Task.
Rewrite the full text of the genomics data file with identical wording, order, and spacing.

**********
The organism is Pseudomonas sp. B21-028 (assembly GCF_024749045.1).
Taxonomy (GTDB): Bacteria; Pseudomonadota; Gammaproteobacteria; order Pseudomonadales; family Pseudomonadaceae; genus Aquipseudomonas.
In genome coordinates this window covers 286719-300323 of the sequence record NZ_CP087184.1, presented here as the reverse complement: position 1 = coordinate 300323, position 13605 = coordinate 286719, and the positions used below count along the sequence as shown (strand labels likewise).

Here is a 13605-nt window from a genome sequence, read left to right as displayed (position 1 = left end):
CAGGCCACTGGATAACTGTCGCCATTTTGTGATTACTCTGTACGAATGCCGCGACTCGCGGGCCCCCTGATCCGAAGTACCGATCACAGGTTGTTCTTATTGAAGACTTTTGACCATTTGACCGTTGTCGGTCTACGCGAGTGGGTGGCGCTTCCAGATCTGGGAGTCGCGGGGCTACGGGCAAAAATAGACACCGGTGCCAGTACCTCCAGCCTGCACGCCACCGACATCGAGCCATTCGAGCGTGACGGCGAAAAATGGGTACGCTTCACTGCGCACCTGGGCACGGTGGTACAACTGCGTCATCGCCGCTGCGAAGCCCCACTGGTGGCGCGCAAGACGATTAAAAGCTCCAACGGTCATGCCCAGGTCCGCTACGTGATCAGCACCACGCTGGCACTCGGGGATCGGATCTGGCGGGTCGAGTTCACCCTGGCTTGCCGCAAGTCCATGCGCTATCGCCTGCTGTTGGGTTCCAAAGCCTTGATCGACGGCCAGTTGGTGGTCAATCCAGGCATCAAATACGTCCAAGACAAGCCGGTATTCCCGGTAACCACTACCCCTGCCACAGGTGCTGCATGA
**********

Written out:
The organism is Pseudomonas sp. B21-028 (assembly GCF_024749045.1).
Taxonomy (GTDB): Bacteria; Pseudomonadota; Gammaproteobacteria; order Pseudomonadales; family Pseudomonadaceae; genus Aquipseudomonas.
In genome coordinates this window covers 286719-300323 of the sequence record NZ_CP087184.1, presented here as the reverse complement: position 1 = coordinate 300323, position 13605 = coordinate 286719, and the positions used below count along the sequence as shown (strand labels likewise).

Here is a 13605-nt window from a genome sequence, read left to right as displayed (position 1 = left end):
CAGGCCACTGGATAACTGTCGCCATTTTGTGATTACTCTGTACGAATGCCGCGACTCGCGGGCCCCCTGATCCGAAGTACCGATCACAGGTTGTTCTTATTGAAGACTTTTGACCATTTGACCGTTGTCGGTCTACGCGAGTGGGTGGCGCTTCCAGATCTGGGAGTCGCGGGGCTACGGGCAAAAATAGACACCGGTGCCAGTACCTCCAGCCTGCACGCCACCGACATCGAGCCATTCGAGCGTGACGGCGAAAAATGGGTACGCTTCACTGCGCACCTGGGCACGGTGGTACAACTGCGTCATCGCCGCTGCGAAGCCCCACTGGTGGCGCGCAAGACGATTAAAAGCTCCAACGGTCATGCCCAGGTCCGCTACGTGATCAGCACCACGCTGGCACTCGGGGATCGGATCTGGCGGGTCGAGTTCACCCTGGCTTGCCGCAAGTCCATGCGCTATCGCCTGCTGTTGGGTTCCAAAGCCTTGATCGACGGCCAGTTGGTGGTCAATCCAGGCATCAAATACGTCCAAGACAAGCCGGTATTCCCGGTAACCACTACCCCTGCCACAGGTGCTGCATGA